Maintaining mortgage affordability in 2015
Alexander Burgess is a director at British Money
According to the Council of Mortgage Lenders there are 11.1 million mortgages in the UK with loans totalling over £1.2 trillion.
In its recent gross mortgage lending announcement, the CML reported lending levels reached £19 bn in October 2014, the highest for this month since 2008.
It also predicted market activity would gain traction in the New Year, referring to positive forecasts for growth, pay and unemployment.
In its September report ‘A Housing Market To Be Proud Of’ the CML confirmed 2013 saw, for the first time in five years, over one million home purchases.
Total lending was some 20% up on 2012 at £176bn and it is expected to reach £210bn by the end of 2014.
The European Commission paints an equally positive picture having revised the UK’s 2015 growth forecast to 2.7%. In 2016 it is set at 2.5%.
Increased confidence in the economy is leading to greater confidence in the housing market. Based upon the CML’s 2013 mortgage statistics and future predictions, the potential target market for InterestGuard is the 11.1 million or so existing mortgage holders plus over one million new home purchases year upon year.
A typical customer, as profiled by the Office for National Statistics in August 2014, paid an average of £272,000 for their house in the UK. CML data (September) suggests the average mortgage is around £154,800.
There’s a generation of house buyers who have only ever experienced low interest rates, so when they do rise – the financial markets anticipate bank rates will be at 2.28% by August 2017 – one in four, according to a YouGov survey, will find it difficult to cope.
Still reeling from the financial and reputational consequences of the Payment Protection Insurance mis-selling scandal, lenders, insurers, brokers and other intermediaries have no desire to design and market new insurance products or even offer existing cover from within their portfolio. With consumers sceptical of such policies it’s no surprise to find FT Adviser reporting a dramatic slow-down in sales.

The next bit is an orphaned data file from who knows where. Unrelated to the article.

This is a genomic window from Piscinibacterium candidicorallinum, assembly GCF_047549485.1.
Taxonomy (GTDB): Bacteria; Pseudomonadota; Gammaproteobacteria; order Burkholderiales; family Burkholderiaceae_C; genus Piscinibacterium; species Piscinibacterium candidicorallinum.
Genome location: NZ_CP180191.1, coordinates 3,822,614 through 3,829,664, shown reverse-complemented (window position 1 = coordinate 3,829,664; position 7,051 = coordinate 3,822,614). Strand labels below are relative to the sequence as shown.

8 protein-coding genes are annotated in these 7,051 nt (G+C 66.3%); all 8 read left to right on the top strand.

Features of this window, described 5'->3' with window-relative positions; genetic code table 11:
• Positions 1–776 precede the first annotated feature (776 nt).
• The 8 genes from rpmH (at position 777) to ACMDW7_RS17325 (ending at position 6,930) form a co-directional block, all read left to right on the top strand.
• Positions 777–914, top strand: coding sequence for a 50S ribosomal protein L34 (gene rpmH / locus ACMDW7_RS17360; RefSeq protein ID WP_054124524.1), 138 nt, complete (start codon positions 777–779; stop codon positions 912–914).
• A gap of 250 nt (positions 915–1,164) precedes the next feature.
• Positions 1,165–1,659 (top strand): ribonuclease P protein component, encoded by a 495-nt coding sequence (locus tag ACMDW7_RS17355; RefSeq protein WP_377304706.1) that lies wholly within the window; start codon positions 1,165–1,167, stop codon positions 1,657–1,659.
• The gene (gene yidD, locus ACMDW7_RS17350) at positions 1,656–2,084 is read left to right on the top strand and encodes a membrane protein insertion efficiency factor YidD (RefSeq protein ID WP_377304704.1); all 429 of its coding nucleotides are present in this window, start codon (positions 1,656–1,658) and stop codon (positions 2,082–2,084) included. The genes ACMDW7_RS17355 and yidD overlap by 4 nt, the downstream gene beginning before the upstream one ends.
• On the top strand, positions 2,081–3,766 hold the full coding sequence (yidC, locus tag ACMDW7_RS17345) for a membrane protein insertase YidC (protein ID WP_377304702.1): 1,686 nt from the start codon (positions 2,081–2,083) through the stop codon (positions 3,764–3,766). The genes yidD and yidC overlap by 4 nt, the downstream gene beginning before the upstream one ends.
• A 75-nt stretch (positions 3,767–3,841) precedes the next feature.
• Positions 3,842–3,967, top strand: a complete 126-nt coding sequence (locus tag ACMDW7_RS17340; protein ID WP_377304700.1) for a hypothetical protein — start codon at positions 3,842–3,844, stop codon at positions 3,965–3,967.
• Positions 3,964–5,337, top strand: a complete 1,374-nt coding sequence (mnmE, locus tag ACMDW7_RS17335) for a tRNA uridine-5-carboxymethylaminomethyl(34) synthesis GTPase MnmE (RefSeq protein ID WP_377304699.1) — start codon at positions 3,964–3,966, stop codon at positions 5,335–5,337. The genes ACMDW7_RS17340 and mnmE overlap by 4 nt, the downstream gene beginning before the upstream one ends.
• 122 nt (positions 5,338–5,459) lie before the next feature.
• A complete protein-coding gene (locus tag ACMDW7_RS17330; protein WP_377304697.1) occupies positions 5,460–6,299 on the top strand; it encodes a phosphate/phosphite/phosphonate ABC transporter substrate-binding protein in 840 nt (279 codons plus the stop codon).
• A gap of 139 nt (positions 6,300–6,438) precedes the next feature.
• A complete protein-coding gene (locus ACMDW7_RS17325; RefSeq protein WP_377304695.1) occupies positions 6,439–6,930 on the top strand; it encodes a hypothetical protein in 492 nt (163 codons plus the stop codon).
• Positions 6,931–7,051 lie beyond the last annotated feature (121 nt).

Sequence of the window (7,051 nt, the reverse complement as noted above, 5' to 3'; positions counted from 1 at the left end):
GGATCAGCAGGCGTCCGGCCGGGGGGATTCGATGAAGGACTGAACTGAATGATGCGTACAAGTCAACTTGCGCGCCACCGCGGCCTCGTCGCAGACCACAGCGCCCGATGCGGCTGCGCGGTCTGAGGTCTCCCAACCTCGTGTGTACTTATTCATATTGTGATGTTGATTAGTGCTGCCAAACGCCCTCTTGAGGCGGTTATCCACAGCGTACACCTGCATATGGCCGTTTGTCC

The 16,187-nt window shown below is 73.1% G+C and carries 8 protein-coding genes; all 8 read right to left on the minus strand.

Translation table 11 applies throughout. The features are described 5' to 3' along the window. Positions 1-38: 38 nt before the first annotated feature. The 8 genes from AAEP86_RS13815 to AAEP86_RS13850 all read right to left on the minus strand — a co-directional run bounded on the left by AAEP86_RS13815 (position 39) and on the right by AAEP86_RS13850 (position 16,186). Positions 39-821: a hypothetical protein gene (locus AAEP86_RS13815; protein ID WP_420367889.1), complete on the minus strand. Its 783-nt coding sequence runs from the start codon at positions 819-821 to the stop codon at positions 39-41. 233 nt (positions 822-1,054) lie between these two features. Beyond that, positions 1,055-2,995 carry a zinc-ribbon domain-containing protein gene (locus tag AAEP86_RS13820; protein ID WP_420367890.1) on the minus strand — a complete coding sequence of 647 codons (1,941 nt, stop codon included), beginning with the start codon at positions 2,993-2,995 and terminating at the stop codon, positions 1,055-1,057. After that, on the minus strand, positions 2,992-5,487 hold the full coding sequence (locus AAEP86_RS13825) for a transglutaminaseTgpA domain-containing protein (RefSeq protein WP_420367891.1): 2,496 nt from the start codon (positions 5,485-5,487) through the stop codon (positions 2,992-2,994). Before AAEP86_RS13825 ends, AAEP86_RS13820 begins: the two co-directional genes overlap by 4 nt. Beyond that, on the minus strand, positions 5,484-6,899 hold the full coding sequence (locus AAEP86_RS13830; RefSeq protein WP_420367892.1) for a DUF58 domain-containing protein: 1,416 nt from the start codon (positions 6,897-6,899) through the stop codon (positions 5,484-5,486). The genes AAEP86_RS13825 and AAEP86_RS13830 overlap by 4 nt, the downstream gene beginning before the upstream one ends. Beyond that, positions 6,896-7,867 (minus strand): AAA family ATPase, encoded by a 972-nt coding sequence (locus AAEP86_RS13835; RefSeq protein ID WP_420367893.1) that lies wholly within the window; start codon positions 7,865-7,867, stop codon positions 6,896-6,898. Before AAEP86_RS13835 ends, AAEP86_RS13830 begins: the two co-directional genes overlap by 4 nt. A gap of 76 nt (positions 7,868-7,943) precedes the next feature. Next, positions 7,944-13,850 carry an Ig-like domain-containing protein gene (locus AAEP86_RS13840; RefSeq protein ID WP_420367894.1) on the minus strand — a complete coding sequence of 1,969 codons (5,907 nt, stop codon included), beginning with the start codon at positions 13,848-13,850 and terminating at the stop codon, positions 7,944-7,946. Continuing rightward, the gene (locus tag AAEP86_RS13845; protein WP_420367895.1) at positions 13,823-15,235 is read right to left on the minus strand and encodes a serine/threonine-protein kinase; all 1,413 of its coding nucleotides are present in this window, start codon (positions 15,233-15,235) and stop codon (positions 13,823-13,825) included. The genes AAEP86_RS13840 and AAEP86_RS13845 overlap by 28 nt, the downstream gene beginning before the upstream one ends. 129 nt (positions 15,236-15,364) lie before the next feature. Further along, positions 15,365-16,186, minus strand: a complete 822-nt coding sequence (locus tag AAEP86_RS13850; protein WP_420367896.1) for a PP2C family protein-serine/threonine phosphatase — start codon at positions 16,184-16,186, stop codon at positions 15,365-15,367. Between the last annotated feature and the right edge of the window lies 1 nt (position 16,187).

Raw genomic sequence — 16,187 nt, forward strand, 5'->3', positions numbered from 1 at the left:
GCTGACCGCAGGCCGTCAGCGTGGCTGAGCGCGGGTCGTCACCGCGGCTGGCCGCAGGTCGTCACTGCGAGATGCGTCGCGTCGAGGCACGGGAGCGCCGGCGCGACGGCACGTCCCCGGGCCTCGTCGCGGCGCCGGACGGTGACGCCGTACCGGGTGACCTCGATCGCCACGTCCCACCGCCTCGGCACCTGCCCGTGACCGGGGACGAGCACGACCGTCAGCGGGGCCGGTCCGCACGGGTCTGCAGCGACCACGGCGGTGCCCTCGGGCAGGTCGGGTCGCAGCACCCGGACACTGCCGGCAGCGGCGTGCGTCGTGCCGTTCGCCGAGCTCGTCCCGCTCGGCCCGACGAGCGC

There are only three million protection policies in the UK and 30 million working people; this equates to 90% of workers without any form of financial support mechanism.
This ever-growing protection gap is well documented in the Association of British Insurer’s paper ‘Welfare Reform For The 21st Century’ where it warns ‘the model of State provision is not economically viable for the future’.
There is a need for borrowers to be given a financial safety net when their circumstances change – the same sentiment applies to those facing a mortgage rate change. Home owners’ have no protection against an increase in their household expenditure. There’s plenty of rhetoric over the impact such a rise will have, but the financial services sector is not offering any tangible solutions other than to ‘re-engage with borrowers’.
This view is shared by the CML. In its Housing Market Report, it concedes ‘borrowers will at some stage need to adjust to higher costs … a return to normal interest rates will mean an increasing number of home owners may experience mortgage repayment difficulties. The Government needs to develop an additional safety net, perhaps combining private insurance and State support in a more joined-up way than under current arrangements’.